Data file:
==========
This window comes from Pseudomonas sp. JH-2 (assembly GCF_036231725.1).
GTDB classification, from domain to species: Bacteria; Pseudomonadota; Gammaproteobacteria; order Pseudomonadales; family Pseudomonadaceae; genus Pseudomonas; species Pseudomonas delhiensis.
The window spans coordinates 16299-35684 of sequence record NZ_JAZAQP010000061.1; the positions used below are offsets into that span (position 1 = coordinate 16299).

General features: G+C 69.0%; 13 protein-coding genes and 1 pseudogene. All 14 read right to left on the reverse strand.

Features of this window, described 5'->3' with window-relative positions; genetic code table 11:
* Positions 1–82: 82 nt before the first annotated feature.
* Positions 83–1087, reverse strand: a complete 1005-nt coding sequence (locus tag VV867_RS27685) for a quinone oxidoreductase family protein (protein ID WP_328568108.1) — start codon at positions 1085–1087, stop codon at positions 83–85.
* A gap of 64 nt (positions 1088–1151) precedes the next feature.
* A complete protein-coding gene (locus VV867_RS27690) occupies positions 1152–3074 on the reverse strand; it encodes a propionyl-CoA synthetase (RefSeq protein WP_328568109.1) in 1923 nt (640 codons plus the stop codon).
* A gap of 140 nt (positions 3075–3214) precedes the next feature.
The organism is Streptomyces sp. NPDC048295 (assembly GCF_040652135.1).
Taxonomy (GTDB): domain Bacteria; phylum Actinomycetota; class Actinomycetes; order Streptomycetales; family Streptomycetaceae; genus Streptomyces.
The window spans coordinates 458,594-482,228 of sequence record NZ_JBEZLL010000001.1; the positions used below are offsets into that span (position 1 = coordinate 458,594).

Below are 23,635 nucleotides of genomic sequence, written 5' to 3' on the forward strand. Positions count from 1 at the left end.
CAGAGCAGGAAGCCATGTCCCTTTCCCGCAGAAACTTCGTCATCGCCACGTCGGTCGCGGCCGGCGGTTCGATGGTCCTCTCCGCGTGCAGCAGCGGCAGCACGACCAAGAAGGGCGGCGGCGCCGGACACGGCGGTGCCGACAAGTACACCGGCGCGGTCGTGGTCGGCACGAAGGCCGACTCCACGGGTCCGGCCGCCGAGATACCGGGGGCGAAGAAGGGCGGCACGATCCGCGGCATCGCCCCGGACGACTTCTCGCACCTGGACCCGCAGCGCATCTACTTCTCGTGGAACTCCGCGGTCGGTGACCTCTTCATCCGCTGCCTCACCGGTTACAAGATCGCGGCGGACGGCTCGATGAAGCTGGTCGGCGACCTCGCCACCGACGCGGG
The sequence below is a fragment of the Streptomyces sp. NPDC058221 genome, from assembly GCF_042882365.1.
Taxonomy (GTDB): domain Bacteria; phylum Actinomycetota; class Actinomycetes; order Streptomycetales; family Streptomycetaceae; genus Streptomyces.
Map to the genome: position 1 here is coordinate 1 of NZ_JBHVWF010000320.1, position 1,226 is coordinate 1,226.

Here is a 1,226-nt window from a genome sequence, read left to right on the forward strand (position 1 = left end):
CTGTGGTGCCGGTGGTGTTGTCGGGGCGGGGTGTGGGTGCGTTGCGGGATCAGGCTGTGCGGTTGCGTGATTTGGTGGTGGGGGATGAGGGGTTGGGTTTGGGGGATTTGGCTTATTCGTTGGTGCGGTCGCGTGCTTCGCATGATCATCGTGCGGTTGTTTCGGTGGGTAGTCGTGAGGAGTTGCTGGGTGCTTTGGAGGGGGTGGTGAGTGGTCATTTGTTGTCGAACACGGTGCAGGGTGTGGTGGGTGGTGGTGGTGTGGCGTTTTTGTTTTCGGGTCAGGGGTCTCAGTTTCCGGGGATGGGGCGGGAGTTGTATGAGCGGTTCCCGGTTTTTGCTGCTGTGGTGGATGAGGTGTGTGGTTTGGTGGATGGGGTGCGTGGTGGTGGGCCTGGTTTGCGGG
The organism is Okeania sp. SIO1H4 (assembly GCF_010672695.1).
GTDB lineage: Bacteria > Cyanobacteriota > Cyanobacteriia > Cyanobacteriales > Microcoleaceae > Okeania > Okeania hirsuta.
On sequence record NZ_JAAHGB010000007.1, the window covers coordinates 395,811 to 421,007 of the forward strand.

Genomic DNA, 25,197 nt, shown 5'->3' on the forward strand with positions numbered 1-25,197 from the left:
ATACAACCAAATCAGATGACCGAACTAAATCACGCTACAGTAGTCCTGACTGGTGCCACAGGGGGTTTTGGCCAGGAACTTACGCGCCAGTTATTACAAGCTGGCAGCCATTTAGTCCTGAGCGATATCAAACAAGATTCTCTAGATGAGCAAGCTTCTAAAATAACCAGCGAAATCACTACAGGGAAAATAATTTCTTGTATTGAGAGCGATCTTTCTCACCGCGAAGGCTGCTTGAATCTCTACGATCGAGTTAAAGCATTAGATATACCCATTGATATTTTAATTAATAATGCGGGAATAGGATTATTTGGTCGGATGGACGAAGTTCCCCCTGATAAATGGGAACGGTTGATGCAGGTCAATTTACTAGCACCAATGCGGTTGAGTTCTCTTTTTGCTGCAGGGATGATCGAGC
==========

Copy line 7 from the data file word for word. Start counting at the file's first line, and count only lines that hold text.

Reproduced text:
* Positions 83–1087, reverse strand: a complete 1005-nt coding sequence (locus tag VV867_RS27685) for a quinone oxidoreductase family protein (protein ID WP_328568108.1) — start codon at positions 1085–1087, stop codon at positions 83–85.